That same season, Davenport was critical to the Giants' winning their first pennant since moving to San Francisco five years before. After going four for nine (.444) in the first two games of the 1962 National League tie-breaker series against the Dodgers, including a home run off Sandy Koufax in Game 1, Davenport drew a bases-loaded walk off Stan Williams in the ninth inning of the decisive Game 3 to get credit for the game-winning RBI in the Giants' eventual 6–4 victory, which gained them their first NL title since 1954, when they played in New York City. In the 1962 World Series that followed, he started all seven games against the New York Yankees, but could muster only three hits in 22 at bats (.136), although he drew four more bases on balls. Defensively, he made three errors in 21 total chances at third base. The Giants lost the Series in seven games.

However, Davenport was known for his fielding, leading National League third basemen in fielding percentage each season from 1959–1961 and winning a Gold Glove at third base in 1962.[10][8] Davenport played 97 consecutive errorless games at third base from July 26, 1966 to April 28, 1968, a record that stood until it was broken by John Wehner in the 1990s.[10]

He had a career batting average of .258 with 77 home runs and 456 RBIs, with 1,142 career hits, also including 177 doubles and 37 triples, in 4,427 at bats. He played in 1,501 regular-season games in 13 years, the fourth-most in San Francisco Giants history after Willie McCovey (2,256), Willie Mays (2,095) and Barry Bonds (1,976).[8] His 1,130 games played at third base are the most in Giants' history.[10]

Post-playing careerEdit

After retiring as a player, Davenport finished the 1970 season as a coach on the staff of manager Charlie Fox. He managed the Triple-A Phoenix Giants for three years (1971–1973), then came back to MLB with the San Diego Padres for two years (1974–1975), working as third-base coach for skipper John McNamara.[11] He returned to the Giants as their third base coach from 1976–1982,[11] then as a scout.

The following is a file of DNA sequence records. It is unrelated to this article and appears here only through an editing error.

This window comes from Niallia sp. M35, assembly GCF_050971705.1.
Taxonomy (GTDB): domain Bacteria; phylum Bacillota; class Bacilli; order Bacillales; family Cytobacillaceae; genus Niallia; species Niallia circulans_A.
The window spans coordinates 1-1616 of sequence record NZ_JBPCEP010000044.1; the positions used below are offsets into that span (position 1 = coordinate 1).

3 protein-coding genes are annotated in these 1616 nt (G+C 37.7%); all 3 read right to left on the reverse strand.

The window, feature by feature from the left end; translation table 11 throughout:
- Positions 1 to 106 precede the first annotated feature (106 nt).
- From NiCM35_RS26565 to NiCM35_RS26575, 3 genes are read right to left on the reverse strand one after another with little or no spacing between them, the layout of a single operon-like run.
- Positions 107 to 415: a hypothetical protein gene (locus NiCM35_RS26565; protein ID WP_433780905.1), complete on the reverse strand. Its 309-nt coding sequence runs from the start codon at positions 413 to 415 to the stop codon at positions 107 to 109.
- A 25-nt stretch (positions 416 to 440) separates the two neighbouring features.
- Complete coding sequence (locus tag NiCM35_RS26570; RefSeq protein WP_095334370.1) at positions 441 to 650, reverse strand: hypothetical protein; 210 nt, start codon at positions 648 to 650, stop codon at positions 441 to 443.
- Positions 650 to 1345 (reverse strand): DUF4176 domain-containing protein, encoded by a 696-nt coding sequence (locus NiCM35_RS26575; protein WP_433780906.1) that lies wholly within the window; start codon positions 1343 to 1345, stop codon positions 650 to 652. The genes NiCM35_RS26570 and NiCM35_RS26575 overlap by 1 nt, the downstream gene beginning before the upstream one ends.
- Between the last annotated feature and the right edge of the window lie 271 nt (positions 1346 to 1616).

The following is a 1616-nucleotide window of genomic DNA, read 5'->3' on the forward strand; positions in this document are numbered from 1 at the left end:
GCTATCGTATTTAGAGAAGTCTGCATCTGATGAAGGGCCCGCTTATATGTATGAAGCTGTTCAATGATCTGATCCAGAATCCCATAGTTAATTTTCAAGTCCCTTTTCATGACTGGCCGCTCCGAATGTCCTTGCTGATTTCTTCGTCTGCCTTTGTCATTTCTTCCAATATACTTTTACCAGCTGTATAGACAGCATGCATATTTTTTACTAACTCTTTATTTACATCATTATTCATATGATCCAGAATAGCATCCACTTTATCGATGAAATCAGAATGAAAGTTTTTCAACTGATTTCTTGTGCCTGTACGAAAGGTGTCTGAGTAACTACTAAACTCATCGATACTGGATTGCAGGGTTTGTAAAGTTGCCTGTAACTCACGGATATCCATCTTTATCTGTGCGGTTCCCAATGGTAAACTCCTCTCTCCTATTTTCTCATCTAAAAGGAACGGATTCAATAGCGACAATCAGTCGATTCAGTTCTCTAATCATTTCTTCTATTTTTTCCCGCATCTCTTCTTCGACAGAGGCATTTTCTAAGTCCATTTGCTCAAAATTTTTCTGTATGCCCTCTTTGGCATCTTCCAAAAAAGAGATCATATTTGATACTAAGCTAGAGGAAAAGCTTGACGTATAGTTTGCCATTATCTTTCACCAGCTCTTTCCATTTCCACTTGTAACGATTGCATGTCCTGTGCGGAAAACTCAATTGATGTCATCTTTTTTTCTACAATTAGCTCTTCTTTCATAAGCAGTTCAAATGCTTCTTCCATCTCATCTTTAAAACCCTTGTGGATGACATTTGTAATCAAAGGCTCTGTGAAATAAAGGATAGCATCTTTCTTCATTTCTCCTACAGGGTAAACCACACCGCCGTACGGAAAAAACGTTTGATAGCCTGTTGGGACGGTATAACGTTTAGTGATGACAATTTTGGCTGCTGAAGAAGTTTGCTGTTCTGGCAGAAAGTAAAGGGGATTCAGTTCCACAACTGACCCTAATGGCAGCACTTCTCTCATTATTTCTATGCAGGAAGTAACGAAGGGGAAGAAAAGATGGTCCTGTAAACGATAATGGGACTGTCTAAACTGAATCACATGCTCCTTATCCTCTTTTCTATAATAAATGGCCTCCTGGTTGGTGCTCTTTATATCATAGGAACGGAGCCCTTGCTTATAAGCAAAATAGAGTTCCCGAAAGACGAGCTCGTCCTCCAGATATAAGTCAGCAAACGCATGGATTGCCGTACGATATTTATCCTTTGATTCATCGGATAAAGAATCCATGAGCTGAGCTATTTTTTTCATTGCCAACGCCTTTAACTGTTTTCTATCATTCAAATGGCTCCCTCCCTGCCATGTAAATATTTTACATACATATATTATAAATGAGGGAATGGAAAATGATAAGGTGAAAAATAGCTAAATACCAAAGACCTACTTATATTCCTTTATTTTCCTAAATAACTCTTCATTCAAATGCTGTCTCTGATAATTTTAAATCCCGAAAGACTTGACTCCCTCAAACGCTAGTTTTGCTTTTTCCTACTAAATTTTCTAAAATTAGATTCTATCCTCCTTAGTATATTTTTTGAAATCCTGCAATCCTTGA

Davenport was promoted to manager of the Giants in 1985, but was replaced September 17 by Roger Craig after compiling a 56–88 record; the club was in last place in the National League West Division, 29 games behind the Dodgers at the time.[9] The 1985 team went on to lose 100 games in the worst season in franchise history (to date, it is also the only time the team has ever hit the triple-digit mark in losses). He moved on to work as a coach for the Philadelphia Phillies (1986–1987), Cleveland Indians (1989) and Detroit Tigers (1991), and was the Tigers' advance scout in 1992. He returned to the Giants for good in 1993, and served as the club's first base coach in 1996.[11][9] Overall, Davenport worked in the Giants' organization for 51 years in various roles, including player, coach, scout, manager, and a minor-league instructor.[5]